How To Make A Child's Hula Skirt

What girl wouldn't love a handmade hula skirt? You won't believe how easy it is, either.

Any little girl would love a hula skirt. The supplies are cheap, too, so that makes creating a hula skirt even more fun. Raffia, found at craft stores, is the material used to make the skirt. Raffia is a string-like weed found in tropical settings. It's strips of natural fibers are used on some islands for making the skirt. Man-made versions of the weed, usually created from nylon, works just as well. The nylon version is usually a little less expensive. Raffia is found by the spool, the flat or by the bagful. Choose traditional green or brown or select the little girl's favorite color.

Cut the raffia strips into the size strips you'll need. Hula skirts for women are approximately 28" long but for a girl, measure from the waist to just below the knee. Longer versions are perfectly acceptable. The amount of strips that you'll need will vary depending upon the size of the skirt, in the waist. Obviously, small girls' skirts will take much less than a teenager's skirt. Cut quite a few strips and lay them out on a table, side-by-side, as closely as possible.

The process of making a hula skirt involves tying the raffia strips to another strip which later becomes the waistband of the skirt. The tying method takes some time and practice. A strip is cut for the waistband with extra inches allowed on each end for tying it in the back. The ends of the skirt, where they will meet, are marked for placement of the raffia. Now each strand of raffia is tied onto the waistband tie. A slipknot is formed for each strand, then tightened.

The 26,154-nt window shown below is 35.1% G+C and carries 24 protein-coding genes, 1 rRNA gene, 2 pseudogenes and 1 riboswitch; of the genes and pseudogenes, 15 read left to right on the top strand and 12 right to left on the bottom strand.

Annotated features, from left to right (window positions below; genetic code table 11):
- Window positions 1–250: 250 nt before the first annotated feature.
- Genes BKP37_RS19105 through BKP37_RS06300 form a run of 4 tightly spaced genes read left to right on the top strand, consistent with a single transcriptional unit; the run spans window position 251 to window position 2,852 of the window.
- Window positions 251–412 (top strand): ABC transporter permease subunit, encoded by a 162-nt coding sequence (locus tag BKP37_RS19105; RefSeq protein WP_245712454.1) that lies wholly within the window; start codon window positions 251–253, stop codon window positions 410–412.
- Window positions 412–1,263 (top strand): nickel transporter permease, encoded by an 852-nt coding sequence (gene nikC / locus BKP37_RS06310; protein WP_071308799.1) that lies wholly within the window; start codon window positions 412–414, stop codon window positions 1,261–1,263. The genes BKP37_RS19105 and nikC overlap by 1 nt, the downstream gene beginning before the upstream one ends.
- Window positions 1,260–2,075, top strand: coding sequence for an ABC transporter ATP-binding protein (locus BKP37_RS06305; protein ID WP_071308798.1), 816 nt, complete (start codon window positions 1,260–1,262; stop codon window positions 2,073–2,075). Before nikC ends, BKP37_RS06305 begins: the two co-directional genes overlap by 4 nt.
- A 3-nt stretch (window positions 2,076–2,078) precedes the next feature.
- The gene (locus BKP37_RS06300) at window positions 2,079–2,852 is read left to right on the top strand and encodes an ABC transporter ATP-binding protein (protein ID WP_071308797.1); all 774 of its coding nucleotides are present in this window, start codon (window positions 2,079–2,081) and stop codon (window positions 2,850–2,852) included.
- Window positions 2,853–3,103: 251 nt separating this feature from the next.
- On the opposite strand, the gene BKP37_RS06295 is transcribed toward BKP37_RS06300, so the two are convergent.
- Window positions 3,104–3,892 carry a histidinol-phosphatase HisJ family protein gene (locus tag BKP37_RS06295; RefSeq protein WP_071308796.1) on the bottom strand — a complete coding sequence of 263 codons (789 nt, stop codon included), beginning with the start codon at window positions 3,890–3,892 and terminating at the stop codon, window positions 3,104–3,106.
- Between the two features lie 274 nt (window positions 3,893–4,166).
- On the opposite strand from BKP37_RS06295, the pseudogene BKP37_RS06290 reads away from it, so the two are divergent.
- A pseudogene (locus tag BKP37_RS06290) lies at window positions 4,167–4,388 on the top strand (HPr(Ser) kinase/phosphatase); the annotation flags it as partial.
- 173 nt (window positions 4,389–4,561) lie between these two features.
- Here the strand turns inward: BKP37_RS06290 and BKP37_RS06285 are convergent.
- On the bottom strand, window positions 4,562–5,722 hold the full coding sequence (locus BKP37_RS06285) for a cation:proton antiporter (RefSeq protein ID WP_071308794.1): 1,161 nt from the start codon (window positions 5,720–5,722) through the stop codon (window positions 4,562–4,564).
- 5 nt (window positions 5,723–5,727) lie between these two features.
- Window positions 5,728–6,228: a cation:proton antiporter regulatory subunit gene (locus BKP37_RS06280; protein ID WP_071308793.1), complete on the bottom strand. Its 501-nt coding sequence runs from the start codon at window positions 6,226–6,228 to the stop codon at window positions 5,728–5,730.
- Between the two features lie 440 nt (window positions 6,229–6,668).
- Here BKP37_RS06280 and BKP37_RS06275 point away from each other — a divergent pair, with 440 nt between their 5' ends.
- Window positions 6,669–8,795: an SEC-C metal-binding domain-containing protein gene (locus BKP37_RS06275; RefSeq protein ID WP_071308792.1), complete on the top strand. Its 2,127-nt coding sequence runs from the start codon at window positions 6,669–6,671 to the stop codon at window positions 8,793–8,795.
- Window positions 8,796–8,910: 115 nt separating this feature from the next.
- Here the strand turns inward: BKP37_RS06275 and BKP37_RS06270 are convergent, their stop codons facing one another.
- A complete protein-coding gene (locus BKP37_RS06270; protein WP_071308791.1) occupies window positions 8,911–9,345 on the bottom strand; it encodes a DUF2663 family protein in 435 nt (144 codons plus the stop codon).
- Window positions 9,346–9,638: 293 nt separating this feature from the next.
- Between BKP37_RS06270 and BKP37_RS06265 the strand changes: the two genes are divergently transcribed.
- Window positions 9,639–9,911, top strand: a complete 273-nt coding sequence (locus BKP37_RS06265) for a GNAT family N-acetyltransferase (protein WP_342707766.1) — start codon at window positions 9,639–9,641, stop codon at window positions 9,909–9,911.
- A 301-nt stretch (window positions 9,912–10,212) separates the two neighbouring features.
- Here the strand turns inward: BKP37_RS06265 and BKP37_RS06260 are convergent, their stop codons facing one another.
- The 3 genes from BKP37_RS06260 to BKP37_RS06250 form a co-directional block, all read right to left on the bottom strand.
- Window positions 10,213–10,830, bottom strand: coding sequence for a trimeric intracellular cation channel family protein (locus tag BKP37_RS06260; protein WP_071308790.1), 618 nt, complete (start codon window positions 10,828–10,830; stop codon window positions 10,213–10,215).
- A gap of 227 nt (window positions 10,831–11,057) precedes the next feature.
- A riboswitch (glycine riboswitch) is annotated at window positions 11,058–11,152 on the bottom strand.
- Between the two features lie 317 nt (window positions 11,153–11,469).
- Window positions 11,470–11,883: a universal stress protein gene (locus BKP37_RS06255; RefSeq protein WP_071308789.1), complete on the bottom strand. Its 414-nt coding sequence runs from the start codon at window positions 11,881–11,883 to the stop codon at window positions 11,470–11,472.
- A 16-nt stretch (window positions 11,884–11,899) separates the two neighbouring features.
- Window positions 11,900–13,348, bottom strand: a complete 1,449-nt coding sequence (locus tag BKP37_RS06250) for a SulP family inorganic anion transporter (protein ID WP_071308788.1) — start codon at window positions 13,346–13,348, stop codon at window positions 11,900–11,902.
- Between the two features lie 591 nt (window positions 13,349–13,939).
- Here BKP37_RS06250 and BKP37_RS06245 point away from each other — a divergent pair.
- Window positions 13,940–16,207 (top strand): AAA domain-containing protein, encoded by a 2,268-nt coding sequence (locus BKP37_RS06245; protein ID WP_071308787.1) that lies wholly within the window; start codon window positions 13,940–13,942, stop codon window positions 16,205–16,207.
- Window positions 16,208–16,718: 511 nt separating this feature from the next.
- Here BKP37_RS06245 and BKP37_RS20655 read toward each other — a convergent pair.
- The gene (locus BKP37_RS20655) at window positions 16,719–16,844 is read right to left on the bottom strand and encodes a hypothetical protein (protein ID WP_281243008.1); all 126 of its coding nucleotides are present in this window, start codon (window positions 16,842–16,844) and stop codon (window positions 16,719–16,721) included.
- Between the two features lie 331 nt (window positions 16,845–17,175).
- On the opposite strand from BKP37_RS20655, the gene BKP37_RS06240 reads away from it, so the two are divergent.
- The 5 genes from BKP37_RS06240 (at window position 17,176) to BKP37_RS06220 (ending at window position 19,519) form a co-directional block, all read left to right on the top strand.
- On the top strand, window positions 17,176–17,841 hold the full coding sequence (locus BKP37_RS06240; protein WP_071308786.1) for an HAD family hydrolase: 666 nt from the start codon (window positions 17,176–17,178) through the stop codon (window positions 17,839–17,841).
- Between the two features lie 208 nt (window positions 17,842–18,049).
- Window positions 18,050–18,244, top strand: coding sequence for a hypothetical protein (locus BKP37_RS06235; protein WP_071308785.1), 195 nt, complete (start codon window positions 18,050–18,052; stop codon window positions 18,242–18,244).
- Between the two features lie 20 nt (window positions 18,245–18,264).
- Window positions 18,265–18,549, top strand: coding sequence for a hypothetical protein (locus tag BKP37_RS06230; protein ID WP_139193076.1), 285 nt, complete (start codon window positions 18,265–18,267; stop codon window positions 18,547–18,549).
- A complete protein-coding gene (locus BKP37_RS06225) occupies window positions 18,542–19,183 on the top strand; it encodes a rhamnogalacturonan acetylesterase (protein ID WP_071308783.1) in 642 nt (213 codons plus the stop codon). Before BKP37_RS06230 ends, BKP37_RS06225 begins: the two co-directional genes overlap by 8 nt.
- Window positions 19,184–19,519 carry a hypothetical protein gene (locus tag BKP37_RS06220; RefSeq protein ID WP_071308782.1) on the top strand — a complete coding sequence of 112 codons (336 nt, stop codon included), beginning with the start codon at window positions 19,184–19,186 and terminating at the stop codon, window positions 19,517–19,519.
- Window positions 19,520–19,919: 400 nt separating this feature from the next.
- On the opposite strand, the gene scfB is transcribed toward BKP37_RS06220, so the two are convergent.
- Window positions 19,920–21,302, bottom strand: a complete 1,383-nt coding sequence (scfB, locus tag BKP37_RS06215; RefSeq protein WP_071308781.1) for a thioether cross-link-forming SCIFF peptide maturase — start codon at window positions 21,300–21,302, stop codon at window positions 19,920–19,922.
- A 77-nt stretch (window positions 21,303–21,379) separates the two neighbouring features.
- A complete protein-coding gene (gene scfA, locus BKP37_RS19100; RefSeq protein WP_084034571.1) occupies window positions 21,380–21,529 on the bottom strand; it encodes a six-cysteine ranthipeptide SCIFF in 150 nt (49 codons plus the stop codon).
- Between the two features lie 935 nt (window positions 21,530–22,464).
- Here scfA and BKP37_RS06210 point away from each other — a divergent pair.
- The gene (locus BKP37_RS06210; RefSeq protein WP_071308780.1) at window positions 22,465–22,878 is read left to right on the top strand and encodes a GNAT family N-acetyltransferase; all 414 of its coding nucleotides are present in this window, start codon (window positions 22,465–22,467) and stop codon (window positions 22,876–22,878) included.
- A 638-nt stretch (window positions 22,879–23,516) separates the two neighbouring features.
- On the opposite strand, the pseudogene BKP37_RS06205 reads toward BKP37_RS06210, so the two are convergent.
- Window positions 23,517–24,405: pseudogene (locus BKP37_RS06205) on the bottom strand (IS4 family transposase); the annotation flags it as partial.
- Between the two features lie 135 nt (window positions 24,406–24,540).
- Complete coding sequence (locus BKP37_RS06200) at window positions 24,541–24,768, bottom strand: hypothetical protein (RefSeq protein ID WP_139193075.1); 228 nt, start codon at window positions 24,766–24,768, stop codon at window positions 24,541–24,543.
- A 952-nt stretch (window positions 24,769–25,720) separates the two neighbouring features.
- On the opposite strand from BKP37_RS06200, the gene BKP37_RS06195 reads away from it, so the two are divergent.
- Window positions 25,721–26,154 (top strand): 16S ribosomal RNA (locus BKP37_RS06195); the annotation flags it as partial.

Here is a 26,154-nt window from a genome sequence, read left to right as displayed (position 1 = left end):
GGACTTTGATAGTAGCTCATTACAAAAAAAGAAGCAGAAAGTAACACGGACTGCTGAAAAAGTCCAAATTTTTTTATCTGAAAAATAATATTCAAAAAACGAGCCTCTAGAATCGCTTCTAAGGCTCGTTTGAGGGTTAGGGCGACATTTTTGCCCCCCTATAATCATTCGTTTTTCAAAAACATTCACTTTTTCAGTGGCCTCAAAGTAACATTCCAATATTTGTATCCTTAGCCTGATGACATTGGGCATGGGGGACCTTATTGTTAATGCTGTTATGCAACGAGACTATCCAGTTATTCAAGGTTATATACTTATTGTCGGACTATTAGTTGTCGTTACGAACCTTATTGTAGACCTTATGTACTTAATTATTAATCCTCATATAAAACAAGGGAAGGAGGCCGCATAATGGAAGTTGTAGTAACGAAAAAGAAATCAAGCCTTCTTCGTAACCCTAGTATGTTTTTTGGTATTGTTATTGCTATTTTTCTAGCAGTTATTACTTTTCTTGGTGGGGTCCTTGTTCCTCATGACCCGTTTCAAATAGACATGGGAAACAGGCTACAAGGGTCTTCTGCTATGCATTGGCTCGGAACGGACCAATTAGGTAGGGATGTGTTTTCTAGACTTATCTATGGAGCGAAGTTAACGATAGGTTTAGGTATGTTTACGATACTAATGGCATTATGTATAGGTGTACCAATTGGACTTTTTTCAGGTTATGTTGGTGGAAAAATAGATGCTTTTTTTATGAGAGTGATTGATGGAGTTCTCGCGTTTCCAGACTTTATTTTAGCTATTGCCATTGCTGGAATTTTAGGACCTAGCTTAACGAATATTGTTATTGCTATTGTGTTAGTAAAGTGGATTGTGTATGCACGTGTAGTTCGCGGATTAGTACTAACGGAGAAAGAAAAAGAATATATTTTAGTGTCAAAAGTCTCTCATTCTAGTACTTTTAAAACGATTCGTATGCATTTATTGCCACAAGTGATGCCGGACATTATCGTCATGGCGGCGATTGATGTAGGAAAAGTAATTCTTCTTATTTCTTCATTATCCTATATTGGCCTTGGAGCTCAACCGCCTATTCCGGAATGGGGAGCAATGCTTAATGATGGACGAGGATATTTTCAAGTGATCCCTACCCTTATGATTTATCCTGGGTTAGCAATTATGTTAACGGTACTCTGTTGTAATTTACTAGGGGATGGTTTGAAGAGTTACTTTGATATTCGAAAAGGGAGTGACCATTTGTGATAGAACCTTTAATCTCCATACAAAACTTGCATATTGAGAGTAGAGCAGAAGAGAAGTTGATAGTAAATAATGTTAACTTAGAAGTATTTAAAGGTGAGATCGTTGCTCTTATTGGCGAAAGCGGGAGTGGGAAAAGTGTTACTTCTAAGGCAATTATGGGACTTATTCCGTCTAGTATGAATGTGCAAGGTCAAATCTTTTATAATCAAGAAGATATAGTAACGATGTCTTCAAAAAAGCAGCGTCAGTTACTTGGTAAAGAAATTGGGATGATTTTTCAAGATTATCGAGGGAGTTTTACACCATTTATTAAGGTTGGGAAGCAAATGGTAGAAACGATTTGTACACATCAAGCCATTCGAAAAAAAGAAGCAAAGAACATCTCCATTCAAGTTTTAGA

If you want to make the skirt in a hurry and don't have time to practice the tying method simply glue the skirt together. Fabric glue works perfectly and is found in any sewing department. After layering the skirt raffia onto the raffia tie-string the skirt raffia can become too heavy for the string. For this reason, twirl several strands of raffia together to make the waistband string. Since it will have a tendency to curl up, smooth the twisted strips down onto a table and tape the ends temporarily.

Begin by running a line of glue across a few inches of the waistband strip. Lay the raffia strips in the glue, right next to each other. There's no need to scrunch the skirt strips together; placing them side-by-side is fine. Continue to add another string of glue and more raffia strips until the entire skirt is done. For a fuller skirt allow the glue to dry well and add another layer of the raffia strips, directly on top of the first layer.

When the skirt is complete tie the ends off, right next to the first and last skirt strips. Now place a little bit of fabric glue on gloved hands and spread it from the knot to the end of the strips. Twirl the strips back together again and allow to dry. Tie a knot in the ends.

© High Speed Ventures 2011